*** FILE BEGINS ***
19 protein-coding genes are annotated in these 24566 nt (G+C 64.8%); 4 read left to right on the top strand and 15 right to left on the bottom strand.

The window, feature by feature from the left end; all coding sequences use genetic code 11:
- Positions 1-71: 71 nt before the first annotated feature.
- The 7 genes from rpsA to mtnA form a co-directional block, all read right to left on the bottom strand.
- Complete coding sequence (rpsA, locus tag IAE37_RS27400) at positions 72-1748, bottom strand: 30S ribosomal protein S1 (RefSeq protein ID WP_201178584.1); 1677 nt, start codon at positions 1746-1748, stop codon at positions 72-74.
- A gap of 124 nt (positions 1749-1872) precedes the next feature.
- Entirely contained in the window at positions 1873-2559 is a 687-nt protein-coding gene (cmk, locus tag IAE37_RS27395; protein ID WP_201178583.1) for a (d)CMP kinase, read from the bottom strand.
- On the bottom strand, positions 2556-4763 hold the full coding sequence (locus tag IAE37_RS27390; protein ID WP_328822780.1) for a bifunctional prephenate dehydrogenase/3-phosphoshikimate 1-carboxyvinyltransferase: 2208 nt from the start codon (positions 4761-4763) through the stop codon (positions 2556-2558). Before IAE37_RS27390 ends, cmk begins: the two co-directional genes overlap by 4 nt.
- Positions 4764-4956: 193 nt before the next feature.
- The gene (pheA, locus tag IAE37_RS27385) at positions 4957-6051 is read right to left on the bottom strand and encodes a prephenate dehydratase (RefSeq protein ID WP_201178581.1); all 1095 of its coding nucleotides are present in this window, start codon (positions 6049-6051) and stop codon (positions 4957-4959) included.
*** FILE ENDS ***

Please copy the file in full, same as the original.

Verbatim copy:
19 protein-coding genes are annotated in these 24566 nt (G+C 64.8%); 4 read left to right on the top strand and 15 right to left on the bottom strand.

The window, feature by feature from the left end; all coding sequences use genetic code 11:
- Positions 1-71: 71 nt before the first annotated feature.
- The 7 genes from rpsA to mtnA form a co-directional block, all read right to left on the bottom strand.
- Complete coding sequence (rpsA, locus tag IAE37_RS27400) at positions 72-1748, bottom strand: 30S ribosomal protein S1 (RefSeq protein ID WP_201178584.1); 1677 nt, start codon at positions 1746-1748, stop codon at positions 72-74.
- A gap of 124 nt (positions 1749-1872) precedes the next feature.
- Entirely contained in the window at positions 1873-2559 is a 687-nt protein-coding gene (cmk, locus tag IAE37_RS27395; protein ID WP_201178583.1) for a (d)CMP kinase, read from the bottom strand.
- On the bottom strand, positions 2556-4763 hold the full coding sequence (locus tag IAE37_RS27390; protein ID WP_328822780.1) for a bifunctional prephenate dehydrogenase/3-phosphoshikimate 1-carboxyvinyltransferase: 2208 nt from the start codon (positions 4761-4763) through the stop codon (positions 2556-2558). Before IAE37_RS27390 ends, cmk begins: the two co-directional genes overlap by 4 nt.
- Positions 4764-4956: 193 nt before the next feature.
- The gene (pheA, locus tag IAE37_RS27385) at positions 4957-6051 is read right to left on the bottom strand and encodes a prephenate dehydratase (RefSeq protein ID WP_201178581.1); all 1095 of its coding nucleotides are present in this window, start codon (positions 6049-6051) and stop codon (positions 4957-4959) included.